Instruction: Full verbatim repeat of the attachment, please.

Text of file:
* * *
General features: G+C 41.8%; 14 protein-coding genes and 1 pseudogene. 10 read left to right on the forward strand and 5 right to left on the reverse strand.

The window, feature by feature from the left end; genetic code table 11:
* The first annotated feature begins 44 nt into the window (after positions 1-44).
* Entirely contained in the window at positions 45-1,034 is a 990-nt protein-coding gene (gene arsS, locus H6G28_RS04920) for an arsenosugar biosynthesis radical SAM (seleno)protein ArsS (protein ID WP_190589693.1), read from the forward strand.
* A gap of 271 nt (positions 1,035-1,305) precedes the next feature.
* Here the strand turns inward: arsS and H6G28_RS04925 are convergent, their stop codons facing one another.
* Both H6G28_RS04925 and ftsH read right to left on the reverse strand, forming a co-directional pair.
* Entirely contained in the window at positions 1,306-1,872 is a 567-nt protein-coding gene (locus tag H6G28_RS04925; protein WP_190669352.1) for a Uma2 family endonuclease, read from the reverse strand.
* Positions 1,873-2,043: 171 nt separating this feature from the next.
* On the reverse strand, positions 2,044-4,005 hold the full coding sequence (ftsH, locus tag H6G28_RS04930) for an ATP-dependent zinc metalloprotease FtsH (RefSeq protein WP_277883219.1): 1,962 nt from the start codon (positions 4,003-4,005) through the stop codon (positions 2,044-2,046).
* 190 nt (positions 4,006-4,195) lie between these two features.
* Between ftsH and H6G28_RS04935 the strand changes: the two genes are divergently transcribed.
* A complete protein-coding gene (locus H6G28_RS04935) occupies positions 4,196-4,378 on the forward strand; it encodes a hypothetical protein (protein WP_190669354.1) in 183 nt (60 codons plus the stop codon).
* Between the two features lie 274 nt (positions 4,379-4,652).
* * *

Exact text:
General features: G+C 41.8%; 14 protein-coding genes and 1 pseudogene. 10 read left to right on the forward strand and 5 right to left on the reverse strand.

The window, feature by feature from the left end; genetic code table 11:
* The first annotated feature begins 44 nt into the window (after positions 1-44).
* Entirely contained in the window at positions 45-1,034 is a 990-nt protein-coding gene (gene arsS, locus H6G28_RS04920) for an arsenosugar biosynthesis radical SAM (seleno)protein ArsS (protein ID WP_190589693.1), read from the forward strand.
* A gap of 271 nt (positions 1,035-1,305) precedes the next feature.
* Here the strand turns inward: arsS and H6G28_RS04925 are convergent, their stop codons facing one another.
* Both H6G28_RS04925 and ftsH read right to left on the reverse strand, forming a co-directional pair.
* Entirely contained in the window at positions 1,306-1,872 is a 567-nt protein-coding gene (locus tag H6G28_RS04925; protein WP_190669352.1) for a Uma2 family endonuclease, read from the reverse strand.
* Positions 1,873-2,043: 171 nt separating this feature from the next.
* On the reverse strand, positions 2,044-4,005 hold the full coding sequence (ftsH, locus tag H6G28_RS04930) for an ATP-dependent zinc metalloprotease FtsH (RefSeq protein WP_277883219.1): 1,962 nt from the start codon (positions 4,003-4,005) through the stop codon (positions 2,044-2,046).
* 190 nt (positions 4,006-4,195) lie between these two features.
* Between ftsH and H6G28_RS04935 the strand changes: the two genes are divergently transcribed.
* A complete protein-coding gene (locus H6G28_RS04935) occupies positions 4,196-4,378 on the forward strand; it encodes a hypothetical protein (protein WP_190669354.1) in 183 nt (60 codons plus the stop codon).
* Between the two features lie 274 nt (positions 4,379-4,652).